Book Review – The Moment

by Douglas Kennedy (Hutchinson) ISBN: 9780091795849

Thomas, an American writers, fall desperately in love with Petra when they are in Berlin. So deep is their involvement that the author tells of their affair with graphic descriptions of the need they have for each other.

When Petra falls pregnant at the end of their affair, the enemy for whom she works, give her an anaesthetic and remove her baby. Only one thing in Petra’s life is greater than her love for Thomas, only one love deeper. For which she pays dearly.

Thomas finds out that she has been spying on him but does not give her the chance to explain that she did it in order to regain her son Johan, who was removed from her when he was small. The discovery of the spying is shocking and the break-up desperately sad for many years of their lives.

Thomas finds himself in a loveless marriage and yet he has a daughter.  This book is beautifully written by a talented author. The end has a twist when Petra writes to ask Thomas to look after her son Johan. Highly recommended

Dee Andrew


What an ordinary book written by an extraordinarily average writer. Perhaps that’s why readers like his writing? He makes his story seem better than it really is by using a few props. He gives his character an unusual job, throws in a few foreign phrases, and crafts seemingly ‘clever’ backstories. Until you realise they are all vignettes without substance.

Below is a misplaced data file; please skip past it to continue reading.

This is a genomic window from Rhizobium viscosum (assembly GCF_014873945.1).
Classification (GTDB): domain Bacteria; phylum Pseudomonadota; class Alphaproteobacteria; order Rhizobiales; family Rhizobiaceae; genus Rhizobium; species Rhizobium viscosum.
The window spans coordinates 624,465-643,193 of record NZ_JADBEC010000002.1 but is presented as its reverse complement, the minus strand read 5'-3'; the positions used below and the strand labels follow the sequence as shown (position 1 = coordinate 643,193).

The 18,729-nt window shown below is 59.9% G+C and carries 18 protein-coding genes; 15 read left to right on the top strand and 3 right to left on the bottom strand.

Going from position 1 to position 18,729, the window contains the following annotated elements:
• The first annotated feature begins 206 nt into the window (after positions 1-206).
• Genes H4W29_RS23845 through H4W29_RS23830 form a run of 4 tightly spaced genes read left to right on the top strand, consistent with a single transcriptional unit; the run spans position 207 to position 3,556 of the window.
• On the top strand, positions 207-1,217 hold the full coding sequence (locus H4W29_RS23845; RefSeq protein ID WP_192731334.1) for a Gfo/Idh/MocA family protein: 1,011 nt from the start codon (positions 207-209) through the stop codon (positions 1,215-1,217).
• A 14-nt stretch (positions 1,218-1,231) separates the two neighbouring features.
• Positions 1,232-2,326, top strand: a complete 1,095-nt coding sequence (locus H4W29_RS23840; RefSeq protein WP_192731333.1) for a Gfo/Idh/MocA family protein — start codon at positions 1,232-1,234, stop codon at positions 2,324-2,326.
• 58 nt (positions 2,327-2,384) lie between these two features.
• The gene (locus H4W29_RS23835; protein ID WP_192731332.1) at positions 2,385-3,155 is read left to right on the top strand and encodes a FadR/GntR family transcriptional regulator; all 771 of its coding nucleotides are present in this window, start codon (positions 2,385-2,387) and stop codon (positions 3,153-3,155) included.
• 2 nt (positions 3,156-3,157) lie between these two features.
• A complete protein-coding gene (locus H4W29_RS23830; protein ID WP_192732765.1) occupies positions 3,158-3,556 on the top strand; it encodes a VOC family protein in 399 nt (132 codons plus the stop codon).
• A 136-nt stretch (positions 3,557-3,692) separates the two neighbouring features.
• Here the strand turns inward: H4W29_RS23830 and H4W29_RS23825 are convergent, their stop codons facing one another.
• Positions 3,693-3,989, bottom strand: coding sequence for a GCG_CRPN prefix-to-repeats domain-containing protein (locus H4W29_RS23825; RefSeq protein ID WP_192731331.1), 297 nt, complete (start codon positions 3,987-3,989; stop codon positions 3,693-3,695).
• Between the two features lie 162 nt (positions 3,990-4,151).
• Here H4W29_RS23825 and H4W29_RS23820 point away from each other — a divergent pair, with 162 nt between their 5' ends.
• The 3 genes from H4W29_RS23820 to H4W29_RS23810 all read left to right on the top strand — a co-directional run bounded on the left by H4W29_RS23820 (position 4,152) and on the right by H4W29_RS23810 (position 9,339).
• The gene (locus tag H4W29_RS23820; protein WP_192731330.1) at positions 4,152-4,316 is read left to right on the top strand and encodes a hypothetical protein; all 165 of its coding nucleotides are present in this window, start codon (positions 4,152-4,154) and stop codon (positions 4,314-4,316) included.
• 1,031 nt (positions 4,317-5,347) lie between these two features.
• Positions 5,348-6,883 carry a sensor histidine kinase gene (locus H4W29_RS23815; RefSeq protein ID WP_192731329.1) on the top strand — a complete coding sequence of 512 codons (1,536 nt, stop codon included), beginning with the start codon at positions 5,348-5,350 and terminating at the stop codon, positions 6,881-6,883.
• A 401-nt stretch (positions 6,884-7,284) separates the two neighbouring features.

Or maybe I’m just a dull reader who doesn’t get it at all. This book was a trial at 488 pages. When you start out with a protagonist who is essentially an emotional coward you have to work hard as a writer to get the reader to like him.

Thomas Nesbitt is supremely boring. He is an unsuccessful travel writer with a life of unsuccessful and unfulfilling relationships. We are supposed to be intrigued, to want to find out why he is this way. What was ‘The Moment’ that defined him?

Thomas Nesbitt’s father dies. He leaves him $300 000, 00 and he buys his own cottage on the way back from the funeral, ending his marriage. His wife files for divorce, he receives a package from Berlin and the story stutters forward.

Try as he might, Kennedy couldn’t get me to buy into poor Thomas and Petra’s love story, set against another prop – The Berlin Wall in The Cold War. I am unimpressed by his throwaway literary lines, and his references to obscure poets and well-regarded writers.

Amanda Patterson